The same can be said for Lions quarterback Matthew Stafford, whose pain tolerance and willingness to play through injury has endeared him to teammates for years.

Stafford made 136 straight starts in the 2011-19 seasons before broken bones in his back forced him to miss the final eight games of last year.

Derisively called a “China doll” by one of his ex-teammates early in his career, after he missed time in 2009 with knee and shoulder injuries and most of the 2010 season with a bad shoulder, Stafford has played through an assortment of ankle, knee, rib and hand injuries over his career, and is expected to start Sunday despite partially torn ligaments in his right thumb.

Stafford practiced on a limited basis all week, and teammates and coaches said he showed no ill effects from the injury he played the final three quarters with in last week’s win over Washington.

“The quarterback position, I think, is one that is so underrated, the toughness of it,” Patricia said. “Honestly, there’s so many hits that you don’t see that guys take as the ball is thrown. And honestly, when you’re standing back there behind it sometimes as just a coach or somebody watching, and you see a guy just throw the ball as hard as he can, as far as he can, be in that just complete vulnerable position and then have a 300-pound grown man hit you as hard as he can, (that) takes a lot of courage and a lot of toughness to do that, and to do that over and over and over.”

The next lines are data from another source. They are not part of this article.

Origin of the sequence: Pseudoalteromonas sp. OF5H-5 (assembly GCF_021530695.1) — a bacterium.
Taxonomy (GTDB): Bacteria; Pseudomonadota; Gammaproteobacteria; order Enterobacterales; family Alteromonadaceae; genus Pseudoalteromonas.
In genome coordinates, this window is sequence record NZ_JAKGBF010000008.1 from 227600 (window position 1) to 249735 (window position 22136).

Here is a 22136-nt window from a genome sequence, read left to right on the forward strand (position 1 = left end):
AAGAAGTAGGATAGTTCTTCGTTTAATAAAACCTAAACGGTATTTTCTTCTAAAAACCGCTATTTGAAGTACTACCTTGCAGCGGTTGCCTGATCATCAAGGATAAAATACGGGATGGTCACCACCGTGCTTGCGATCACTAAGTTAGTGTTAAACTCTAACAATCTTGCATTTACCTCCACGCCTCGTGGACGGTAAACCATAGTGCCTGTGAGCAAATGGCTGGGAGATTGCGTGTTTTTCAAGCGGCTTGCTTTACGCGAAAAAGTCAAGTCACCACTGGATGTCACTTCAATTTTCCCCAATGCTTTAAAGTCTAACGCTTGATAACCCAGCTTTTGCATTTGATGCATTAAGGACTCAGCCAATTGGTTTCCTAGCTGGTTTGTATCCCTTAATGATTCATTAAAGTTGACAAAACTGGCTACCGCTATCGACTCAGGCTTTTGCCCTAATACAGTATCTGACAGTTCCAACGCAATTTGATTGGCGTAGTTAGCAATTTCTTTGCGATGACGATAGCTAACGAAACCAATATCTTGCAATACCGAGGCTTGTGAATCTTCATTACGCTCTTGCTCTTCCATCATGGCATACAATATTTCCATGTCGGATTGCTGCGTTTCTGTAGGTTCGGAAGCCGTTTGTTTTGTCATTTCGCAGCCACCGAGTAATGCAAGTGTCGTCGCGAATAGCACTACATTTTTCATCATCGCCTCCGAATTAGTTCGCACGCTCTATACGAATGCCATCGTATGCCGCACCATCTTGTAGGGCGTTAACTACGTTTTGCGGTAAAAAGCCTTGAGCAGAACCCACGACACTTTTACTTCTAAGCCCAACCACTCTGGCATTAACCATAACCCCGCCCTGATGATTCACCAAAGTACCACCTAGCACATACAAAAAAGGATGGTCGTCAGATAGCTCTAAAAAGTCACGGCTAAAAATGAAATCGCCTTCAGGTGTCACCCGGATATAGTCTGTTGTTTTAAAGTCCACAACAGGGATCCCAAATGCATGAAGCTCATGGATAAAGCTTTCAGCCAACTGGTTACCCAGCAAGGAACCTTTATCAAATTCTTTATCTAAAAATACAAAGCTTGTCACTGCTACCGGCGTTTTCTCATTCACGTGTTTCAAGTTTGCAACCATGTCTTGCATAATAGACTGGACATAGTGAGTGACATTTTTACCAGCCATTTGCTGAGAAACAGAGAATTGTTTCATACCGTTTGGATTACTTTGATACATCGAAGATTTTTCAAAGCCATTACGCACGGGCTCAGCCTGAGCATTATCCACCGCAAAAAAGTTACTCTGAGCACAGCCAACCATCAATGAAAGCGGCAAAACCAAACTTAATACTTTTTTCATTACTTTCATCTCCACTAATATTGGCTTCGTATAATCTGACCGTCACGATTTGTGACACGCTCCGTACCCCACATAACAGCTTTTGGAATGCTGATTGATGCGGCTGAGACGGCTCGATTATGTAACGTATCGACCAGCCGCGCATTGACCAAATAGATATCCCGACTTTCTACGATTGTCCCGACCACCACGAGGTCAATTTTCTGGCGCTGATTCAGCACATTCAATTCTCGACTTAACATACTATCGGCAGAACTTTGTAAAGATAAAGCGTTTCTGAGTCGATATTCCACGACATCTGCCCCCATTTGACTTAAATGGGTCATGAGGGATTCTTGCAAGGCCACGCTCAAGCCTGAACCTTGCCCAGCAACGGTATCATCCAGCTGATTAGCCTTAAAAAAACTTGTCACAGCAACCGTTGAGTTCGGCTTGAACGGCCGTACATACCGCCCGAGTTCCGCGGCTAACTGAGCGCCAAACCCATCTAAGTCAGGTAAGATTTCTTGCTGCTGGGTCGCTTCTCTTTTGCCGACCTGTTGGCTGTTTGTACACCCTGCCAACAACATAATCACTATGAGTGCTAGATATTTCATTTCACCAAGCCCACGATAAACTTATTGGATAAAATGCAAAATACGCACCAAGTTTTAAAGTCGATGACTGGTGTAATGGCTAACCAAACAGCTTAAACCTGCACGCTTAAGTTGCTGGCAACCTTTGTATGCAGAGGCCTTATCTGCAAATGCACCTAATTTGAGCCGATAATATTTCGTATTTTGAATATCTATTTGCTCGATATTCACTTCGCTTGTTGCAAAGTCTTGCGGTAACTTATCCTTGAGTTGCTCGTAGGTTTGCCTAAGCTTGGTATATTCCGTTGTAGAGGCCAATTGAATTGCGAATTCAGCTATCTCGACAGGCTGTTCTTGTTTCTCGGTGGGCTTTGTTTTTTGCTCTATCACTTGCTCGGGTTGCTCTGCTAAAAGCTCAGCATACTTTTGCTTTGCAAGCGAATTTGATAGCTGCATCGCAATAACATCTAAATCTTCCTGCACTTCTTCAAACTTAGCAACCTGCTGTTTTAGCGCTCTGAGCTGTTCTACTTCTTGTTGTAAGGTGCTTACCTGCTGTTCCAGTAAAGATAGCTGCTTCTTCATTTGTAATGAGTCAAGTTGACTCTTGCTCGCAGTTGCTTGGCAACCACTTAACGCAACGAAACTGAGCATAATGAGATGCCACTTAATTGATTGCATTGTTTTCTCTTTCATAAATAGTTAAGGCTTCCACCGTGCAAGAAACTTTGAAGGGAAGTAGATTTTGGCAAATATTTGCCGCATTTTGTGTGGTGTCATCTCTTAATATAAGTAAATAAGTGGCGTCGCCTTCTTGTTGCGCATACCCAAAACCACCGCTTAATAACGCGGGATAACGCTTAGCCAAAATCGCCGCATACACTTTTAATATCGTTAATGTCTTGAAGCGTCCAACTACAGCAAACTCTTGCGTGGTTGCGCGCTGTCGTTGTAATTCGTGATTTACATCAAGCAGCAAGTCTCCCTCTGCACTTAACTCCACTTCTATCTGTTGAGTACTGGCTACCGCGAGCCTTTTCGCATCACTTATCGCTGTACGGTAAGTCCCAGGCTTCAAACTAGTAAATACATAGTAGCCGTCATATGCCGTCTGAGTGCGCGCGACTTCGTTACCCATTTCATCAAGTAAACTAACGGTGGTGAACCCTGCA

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Patricia said he learned how tough quarterbacks were as a young assistant in 2008, when Philip Rivers played through a torn ACL in the AFC championship game. Patricia’s New England Patriots beat Rivers’ San Diego Chargers that day, but Rivers threw for 211 yards and forever established himself in NFL lore.

“He stepped out there and just ripped it, and I was like, ‘These guys are unbelievable what they go through,’” Patricia said. “So it never ceases to amaze me from that aspect of it.”

In that regard, neither Patricia nor anyone else will be amazed if Sunday’s Lions-Panthers game turns into a Stafford-Bridgewater duel.

The Lions, like the Panthers, are without several key offensive starters due to injury — running back D’Andre Swift and receivers Kenny Golladay and Danny Amendola already have been ruled out of the game — and both teams need their quarterbacks to stay competitive.

The Lions went 0-8 without Stafford last season, and Carolina’s current backup situation might be worse than the Jeff Driskel-David Blough duo the Lions rolled with last year.

Both Stafford and Bridgewater played coy this week when asked about their availability for Sunday, but no one will be surprised if both are on the field.

“Matthew Stafford is one of the toughest I’ve ever been around,” Patricia said. “I mean, he’s unbelievable what he just consistently can turn his mind off to and go out and play at a high level. Teddy Bridgewater’s an extremely tough player, too. This guy has overcome so much. He’s persevered, he’s a great player, he’s athletic, he’s strong, breaks a lot of tackles. He’s a tough guy.”

Contact Dave Birkett at Follow him on Twitter @davebirkett.